Racial Disparities in Triple Negative Breast Cancer

Toward a Causal Architecture Approach

Scott D. Siegel; Madeline M. Brooks; Shannon M. Lynch; Jennifer Sims-Mourtada; Zachary T. Schug; Frank C. Curriero

Disclosures

Breast Cancer Res. 2022;24(37) 

In This Article

Conclusions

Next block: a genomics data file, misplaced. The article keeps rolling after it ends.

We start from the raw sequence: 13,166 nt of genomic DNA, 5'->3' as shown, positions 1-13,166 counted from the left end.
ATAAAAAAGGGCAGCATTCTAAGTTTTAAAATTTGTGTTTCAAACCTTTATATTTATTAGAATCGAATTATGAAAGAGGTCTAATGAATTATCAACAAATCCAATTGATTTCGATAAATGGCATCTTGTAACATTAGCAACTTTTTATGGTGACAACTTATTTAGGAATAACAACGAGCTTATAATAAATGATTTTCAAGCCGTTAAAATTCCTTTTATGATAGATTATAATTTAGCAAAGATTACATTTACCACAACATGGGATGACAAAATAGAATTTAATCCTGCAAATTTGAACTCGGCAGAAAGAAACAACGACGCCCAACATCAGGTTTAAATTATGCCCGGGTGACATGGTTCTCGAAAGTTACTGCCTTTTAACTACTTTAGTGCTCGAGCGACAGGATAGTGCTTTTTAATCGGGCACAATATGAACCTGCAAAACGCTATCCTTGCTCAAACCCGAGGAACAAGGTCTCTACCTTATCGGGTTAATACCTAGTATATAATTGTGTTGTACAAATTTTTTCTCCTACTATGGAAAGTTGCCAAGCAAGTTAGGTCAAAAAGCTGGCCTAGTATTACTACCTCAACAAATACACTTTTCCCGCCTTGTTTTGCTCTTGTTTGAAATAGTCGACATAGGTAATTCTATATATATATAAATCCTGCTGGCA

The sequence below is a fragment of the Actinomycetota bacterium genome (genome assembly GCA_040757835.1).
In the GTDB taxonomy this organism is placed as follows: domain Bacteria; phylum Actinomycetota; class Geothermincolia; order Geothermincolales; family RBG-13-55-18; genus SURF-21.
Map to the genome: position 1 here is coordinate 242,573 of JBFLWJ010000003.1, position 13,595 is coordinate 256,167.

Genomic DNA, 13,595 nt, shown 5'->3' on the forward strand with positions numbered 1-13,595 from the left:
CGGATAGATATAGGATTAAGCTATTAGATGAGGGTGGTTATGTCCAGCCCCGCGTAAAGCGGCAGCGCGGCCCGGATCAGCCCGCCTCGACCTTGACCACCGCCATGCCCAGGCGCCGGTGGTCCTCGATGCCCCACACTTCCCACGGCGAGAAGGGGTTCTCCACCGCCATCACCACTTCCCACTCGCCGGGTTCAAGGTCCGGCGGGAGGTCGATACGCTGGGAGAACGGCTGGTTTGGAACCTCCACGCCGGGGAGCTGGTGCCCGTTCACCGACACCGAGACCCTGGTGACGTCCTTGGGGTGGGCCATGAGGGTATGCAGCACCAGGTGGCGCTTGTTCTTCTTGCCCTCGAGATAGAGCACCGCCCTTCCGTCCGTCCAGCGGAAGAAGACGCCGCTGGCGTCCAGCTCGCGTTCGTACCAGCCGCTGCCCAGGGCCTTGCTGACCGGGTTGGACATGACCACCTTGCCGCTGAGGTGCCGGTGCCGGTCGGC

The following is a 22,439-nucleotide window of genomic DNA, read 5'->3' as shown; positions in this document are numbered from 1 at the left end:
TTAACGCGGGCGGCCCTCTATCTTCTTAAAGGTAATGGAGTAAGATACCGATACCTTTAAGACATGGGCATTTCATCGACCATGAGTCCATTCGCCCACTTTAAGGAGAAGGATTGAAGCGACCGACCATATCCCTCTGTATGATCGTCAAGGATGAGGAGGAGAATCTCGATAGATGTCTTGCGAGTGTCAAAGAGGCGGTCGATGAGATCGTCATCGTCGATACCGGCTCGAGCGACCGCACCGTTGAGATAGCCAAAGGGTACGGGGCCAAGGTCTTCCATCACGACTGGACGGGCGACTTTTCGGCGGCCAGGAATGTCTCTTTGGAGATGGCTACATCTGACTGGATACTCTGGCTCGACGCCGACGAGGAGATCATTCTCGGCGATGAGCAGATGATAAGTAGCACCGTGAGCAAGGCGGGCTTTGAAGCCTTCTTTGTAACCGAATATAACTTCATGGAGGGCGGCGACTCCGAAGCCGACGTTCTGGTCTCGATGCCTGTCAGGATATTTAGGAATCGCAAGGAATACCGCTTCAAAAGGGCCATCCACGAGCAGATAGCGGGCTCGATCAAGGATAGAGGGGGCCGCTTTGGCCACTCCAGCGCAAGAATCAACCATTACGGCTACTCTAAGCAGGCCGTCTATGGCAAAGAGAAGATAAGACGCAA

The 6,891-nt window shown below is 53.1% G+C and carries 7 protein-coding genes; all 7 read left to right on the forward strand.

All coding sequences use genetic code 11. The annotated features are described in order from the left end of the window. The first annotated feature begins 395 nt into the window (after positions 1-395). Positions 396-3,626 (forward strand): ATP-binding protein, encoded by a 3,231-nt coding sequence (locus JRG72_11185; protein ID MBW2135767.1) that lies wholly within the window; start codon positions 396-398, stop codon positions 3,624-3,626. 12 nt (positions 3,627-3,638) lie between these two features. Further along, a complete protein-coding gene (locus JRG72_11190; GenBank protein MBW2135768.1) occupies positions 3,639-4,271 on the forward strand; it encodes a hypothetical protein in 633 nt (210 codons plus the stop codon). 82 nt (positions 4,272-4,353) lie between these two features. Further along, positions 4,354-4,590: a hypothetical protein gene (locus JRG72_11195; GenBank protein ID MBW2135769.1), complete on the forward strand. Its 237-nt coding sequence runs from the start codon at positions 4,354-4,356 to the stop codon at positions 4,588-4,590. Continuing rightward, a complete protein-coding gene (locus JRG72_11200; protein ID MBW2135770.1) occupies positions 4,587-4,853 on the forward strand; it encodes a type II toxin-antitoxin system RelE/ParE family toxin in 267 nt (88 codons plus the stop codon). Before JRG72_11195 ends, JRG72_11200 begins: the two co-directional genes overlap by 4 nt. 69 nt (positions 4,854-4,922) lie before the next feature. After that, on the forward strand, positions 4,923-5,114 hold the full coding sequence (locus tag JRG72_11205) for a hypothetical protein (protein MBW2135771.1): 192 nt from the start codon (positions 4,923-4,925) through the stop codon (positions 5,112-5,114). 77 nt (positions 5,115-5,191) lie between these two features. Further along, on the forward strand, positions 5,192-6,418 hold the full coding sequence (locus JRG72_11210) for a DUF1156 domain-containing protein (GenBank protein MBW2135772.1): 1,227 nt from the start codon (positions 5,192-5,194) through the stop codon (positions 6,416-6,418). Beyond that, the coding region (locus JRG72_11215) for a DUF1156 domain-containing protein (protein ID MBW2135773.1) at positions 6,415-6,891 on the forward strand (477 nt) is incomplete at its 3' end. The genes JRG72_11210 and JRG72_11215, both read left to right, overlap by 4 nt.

This study provides preliminary evidence to suggest that the ICE-Race metric can efficiently identify census tracts with higher odds of TNBC due to both compositional and contextual effects. Preliminary evidence also suggests that the contextual effects may be driven, at least in part, by potentially modifiable metabolic exposures, such as alcohol use and obesity. Krieger and colleagues have called for including ICE metrics in cancer registries to facilitate the monitoring of cancer inequities.[29] Going further, the use of ICE metrics can help to advance the study of racial disparities in breast cancer from a methodology based on traditional risk factors to one grounded in a causal architecture framework. Rather than studying individual risk factors in isolation without considering neighborhood effects, the use of large and representative pooled patient cohorts can be employed to evaluate the multilevel, multifactorial relationships between exposures and TNBC. Such efforts could be complemented by basic and translational research designed to delineate mechanisms of pathophysiology and facilitate biomarker discovery. Together, these lines of research could inform risk stratification approaches to improve early detection, more effectively target risk factor modification interventions to the communities at greatest risk, and advance health equity.[75,76]

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